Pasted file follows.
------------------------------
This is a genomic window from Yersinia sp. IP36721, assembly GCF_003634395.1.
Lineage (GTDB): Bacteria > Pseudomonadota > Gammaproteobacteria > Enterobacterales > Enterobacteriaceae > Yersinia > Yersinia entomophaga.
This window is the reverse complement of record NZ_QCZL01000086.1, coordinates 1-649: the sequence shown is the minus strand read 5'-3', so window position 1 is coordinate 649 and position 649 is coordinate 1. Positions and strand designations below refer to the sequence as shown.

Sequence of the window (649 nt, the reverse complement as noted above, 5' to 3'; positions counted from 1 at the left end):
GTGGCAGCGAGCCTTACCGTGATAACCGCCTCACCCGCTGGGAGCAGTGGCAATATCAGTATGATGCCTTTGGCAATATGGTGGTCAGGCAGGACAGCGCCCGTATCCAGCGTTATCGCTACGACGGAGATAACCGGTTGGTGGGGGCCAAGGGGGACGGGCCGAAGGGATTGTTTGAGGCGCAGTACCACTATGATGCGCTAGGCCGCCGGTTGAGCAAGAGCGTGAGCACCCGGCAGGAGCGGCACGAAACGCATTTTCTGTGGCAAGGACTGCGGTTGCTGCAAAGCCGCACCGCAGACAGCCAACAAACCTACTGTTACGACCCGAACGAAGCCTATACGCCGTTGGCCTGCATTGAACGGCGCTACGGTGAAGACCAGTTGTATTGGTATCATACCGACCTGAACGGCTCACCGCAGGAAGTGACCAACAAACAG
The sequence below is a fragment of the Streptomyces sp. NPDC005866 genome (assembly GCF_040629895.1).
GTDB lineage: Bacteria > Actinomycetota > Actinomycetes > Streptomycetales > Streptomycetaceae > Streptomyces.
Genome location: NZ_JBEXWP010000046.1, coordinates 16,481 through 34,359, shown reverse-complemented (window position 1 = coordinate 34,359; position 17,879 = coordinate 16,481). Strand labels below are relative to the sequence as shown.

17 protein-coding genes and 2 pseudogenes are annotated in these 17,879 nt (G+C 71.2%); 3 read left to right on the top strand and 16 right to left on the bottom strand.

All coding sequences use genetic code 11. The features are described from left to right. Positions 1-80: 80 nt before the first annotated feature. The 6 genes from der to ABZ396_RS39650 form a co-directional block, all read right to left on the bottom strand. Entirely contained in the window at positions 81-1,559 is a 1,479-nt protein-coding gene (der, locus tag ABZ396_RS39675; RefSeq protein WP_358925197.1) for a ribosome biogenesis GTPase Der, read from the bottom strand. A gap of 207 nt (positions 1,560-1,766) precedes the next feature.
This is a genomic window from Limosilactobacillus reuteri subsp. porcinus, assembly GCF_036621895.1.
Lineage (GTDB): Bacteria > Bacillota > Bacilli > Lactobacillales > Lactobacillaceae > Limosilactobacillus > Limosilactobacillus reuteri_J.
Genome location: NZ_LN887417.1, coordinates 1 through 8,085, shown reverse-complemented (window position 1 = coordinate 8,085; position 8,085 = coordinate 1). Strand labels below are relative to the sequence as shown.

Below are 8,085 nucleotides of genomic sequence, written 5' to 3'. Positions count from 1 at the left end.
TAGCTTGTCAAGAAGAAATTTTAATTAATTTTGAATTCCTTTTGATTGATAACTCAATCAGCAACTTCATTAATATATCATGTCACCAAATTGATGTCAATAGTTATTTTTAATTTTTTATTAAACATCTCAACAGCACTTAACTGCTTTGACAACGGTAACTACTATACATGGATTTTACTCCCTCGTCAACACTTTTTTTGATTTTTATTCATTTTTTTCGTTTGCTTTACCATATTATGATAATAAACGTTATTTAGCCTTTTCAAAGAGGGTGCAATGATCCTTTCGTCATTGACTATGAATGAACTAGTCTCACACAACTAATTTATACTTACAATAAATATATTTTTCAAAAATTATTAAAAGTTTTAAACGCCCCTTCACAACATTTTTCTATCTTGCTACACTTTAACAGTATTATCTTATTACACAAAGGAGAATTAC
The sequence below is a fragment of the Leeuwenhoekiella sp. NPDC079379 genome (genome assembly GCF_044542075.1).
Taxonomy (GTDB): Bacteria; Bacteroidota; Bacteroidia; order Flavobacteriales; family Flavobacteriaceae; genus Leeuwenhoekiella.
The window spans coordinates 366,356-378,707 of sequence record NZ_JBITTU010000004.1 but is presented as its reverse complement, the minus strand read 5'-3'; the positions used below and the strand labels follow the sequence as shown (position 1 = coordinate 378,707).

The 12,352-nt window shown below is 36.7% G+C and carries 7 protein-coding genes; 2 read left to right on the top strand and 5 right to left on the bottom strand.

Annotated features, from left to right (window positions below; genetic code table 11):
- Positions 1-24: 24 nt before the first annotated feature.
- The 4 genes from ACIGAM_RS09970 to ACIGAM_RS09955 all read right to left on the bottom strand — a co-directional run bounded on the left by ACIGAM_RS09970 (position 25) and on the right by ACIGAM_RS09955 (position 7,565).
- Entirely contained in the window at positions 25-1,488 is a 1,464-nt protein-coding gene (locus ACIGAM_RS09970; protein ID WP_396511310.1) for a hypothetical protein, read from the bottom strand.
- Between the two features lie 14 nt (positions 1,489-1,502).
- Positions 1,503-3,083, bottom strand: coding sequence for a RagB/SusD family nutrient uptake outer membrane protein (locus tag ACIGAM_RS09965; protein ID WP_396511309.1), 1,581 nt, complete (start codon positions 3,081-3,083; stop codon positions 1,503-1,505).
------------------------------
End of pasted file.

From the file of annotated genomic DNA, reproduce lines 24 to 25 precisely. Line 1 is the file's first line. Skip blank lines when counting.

- Between the two features lie 14 nt (positions 1,489-1,502).
- Positions 1,503-3,083, bottom strand: coding sequence for a RagB/SusD family nutrient uptake outer membrane protein (locus tag ACIGAM_RS09965; protein ID WP_396511309.1), 1,581 nt, complete (start codon positions 3,081-3,083; stop codon positions 1,503-1,505).